The unforeseen, abrupt, loss of an income HURTS A LOT, especially in the spring on a small farm. You start looking for more ways to cut already tight budgets and find ways to bring in any little bit of income to carry you through and keep the utilities on. Farmers market, which was supposed to be on hold for this year, was added back to the mix. Unfortunately, we hadn’t planned on a market garden this year so vegetable starts wouldn’t be available for sale. Butchering hadn’t been done so we didn’t have any rabbit meat for sale. Jams and jellies were still in their juice stage in the freezer. We reached out to our neighbors and through some bartering and collaboration, little man’s father has managed to make a table at market work.
|Chicken being chased by a toddler |
with a camera
After too many times seeing that beautiful boy walk away with THAT look of total and complete disappointment, I decided that I was done with working full-time and trying to keep up with farmers market too. I wasn’t going to miss another whole summer of playing and watching little man grow, all the while arguing with his father about distribution of chores/responsibilities and who was going to get to use the tiny work space portion of the kitchen first, just to try and eek out what little our local farmers market was going to gain for us. Little man is far too important! I wasn’t going to do it again this summer.
Now I come home in the evening and do at least one chore/job/task, which most of the time, includes some portion of something that little man can help with. Then there is play time. Sometimes it is fifteen minutes while making dinner, sometimes it is an hour and a half while the excavation of a new garage and parking facility are planned underneath the pine tree for the a pickup truck carrying blocks and a horse trailer carrying cows and rocks. Often it involves running around with bare feet, pausing only to scratch a sow behind the ears, upsetting the chickens as they have to get out of the way of a racing toddler in the backyard.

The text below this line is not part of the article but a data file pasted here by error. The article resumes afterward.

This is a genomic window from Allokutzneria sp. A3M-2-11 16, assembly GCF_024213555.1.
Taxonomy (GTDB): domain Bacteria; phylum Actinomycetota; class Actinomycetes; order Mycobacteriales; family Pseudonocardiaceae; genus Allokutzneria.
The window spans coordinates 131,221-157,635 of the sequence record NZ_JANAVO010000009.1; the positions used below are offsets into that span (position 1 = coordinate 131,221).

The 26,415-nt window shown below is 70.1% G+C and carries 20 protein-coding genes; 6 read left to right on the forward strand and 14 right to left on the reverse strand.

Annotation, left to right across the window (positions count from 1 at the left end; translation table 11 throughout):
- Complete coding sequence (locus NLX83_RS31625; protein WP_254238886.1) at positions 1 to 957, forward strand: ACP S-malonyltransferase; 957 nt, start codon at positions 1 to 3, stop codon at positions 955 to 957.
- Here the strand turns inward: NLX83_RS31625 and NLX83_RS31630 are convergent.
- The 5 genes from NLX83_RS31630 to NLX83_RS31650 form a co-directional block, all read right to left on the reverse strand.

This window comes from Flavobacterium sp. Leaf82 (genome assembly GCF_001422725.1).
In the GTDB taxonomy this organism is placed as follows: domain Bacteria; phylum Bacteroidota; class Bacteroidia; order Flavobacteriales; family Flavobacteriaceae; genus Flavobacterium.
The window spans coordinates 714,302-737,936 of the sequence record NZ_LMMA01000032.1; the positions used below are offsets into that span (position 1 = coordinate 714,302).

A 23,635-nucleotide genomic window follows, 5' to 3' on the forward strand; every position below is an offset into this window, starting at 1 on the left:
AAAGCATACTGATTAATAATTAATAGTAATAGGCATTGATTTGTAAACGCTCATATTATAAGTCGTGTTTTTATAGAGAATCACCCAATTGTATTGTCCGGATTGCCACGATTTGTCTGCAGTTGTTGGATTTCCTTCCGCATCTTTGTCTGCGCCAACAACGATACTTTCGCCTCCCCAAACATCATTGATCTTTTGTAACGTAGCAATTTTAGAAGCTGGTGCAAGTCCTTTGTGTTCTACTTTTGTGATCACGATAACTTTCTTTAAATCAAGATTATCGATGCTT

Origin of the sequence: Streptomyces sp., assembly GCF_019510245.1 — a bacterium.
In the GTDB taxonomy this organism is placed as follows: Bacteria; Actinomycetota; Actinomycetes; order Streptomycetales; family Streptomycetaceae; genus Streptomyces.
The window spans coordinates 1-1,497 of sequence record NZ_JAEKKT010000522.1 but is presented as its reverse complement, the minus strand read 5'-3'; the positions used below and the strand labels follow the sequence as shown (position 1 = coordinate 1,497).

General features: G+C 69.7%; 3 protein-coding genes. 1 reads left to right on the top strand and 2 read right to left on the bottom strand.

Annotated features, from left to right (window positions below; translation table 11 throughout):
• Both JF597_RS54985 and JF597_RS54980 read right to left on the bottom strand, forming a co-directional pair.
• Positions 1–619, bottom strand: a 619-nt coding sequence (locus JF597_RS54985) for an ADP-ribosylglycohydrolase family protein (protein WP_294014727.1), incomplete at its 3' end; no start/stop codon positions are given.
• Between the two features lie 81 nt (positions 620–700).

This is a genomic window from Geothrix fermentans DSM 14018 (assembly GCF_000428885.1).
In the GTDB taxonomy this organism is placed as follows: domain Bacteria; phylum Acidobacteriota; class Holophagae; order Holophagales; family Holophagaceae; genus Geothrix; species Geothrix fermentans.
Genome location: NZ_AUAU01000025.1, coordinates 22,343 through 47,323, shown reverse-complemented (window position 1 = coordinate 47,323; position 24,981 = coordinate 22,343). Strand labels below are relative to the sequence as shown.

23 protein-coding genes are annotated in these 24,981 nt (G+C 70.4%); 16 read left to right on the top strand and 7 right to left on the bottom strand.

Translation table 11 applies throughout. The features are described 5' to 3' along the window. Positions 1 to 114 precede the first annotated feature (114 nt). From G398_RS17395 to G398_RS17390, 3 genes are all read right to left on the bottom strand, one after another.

|2014's first harvest of |
yellow beans from the garden
The worries are far from gone as little man’s father remains unemployed, but, the freezer is full and the garden is providing every day. Now we have fifty meat birds ready to go into the freezer, I wasn’t able to buy the fingers for the chicken plucker we are building AND the one we borrowed needs fingers too…